Hoarders present a complex challenge for local officials with limited powers
Friday, October 8, 2010; 9:08 PM
When Eloisa Diaz was evicted last month and her belongings spilled from her house to the corner and in three more directions, passersby in her Northwest Washington neighborhood asked the same question: How?
How could anyone collect so much stuff? How could it fit in one small house, even with each room piled high with items? How was it that no one saw this was a problem?
The scene attracted much attention because of the extraordinary array of belongings stretching over four city blocks. But court records and interviews show that this was not Diaz's first eviction, nor was it the first time Diaz's extreme collecting had become public.
Even as Diaz stuffed full her rental property on 11th Street near Otis Place, where she said she lived for 15 years, she was falling behind on payments for an apartment on Rock Creek Church Road NW that she had rented for eight years. In 2009, Diaz was thrown out of that apartment; photos taken after that eviction show a similar tangled scene of overflowing sidewalks. Clothes spill from trash bags. Atop one of many eye-level piles rests a toppled stroller, although Diaz has no children - nor any family in this country.
In both instances, a very private habit suddenly became public and strangers took the liberty to utter a label that has become commonplace: hoarder.
Although Diaz has no public diagnosis of hoarding, a mental illness, her situation illustrates the complexities of such cases. Government officials who handle these cases around the Washington area say it's not unusual for such people to keep multiple properties. Even when their habits are reported - by a concerned relative or a shocked repairman - helping them requires a delicate walk between enforcement and psychological help.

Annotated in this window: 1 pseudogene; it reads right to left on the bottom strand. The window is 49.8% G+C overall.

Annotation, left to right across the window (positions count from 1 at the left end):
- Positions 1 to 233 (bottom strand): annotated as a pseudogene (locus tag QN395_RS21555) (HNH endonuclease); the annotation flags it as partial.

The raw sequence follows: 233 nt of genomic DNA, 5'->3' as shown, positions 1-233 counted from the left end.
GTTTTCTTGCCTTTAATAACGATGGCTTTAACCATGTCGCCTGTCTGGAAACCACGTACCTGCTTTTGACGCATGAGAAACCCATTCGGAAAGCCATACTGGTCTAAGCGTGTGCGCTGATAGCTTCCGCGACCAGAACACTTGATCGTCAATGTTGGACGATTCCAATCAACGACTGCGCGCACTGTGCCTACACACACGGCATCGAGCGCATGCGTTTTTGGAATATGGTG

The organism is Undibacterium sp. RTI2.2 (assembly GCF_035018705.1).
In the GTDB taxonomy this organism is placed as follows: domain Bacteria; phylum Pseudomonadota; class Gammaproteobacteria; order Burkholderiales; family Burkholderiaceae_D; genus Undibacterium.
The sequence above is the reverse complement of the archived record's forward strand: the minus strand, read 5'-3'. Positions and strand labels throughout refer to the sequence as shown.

Bonnie Klem, a social worker on Montgomery County's Hoarding Task Force, which was formed last year, recalled a case in which she had to leave her purse in the car to have any chance of squeezing into a man's house. Even without the purse, she could barely fit through the narrow passageways the man had carved through his belongings. Inside, Klem found a disturbing scene: the man's bed covered almost to the ceiling with clothes, paint cans and cleaning products stacked next to papers and boxes covered with maggots.
She said several cars in the driveway were also filled to the point that only a driver could squeeze in. Officials later discovered that the man, whom Klem described as a well-educated government worker, had multiple addresses.
"People who hoard see things differently than we do," Klem said. "They see it as rewarding in many ways."
Klem, who also supervises the county's Adult Protective Services unit, said hoarding makes up 12 percent of her department's caseload and each case can be time-consuming. Across the region, officials do not have the right to enter a private property without the owner's permission or a court order; even after they do get inside, they are limited mostly to inspecting for fire or safety violations.
"It's a long process of trying to develop trust and respect," Klem said. "We don't have the right to force anyone to do anything."
She recalled one case in which she and other officials met with a woman, a county employee, three or four times before being allowed into the home.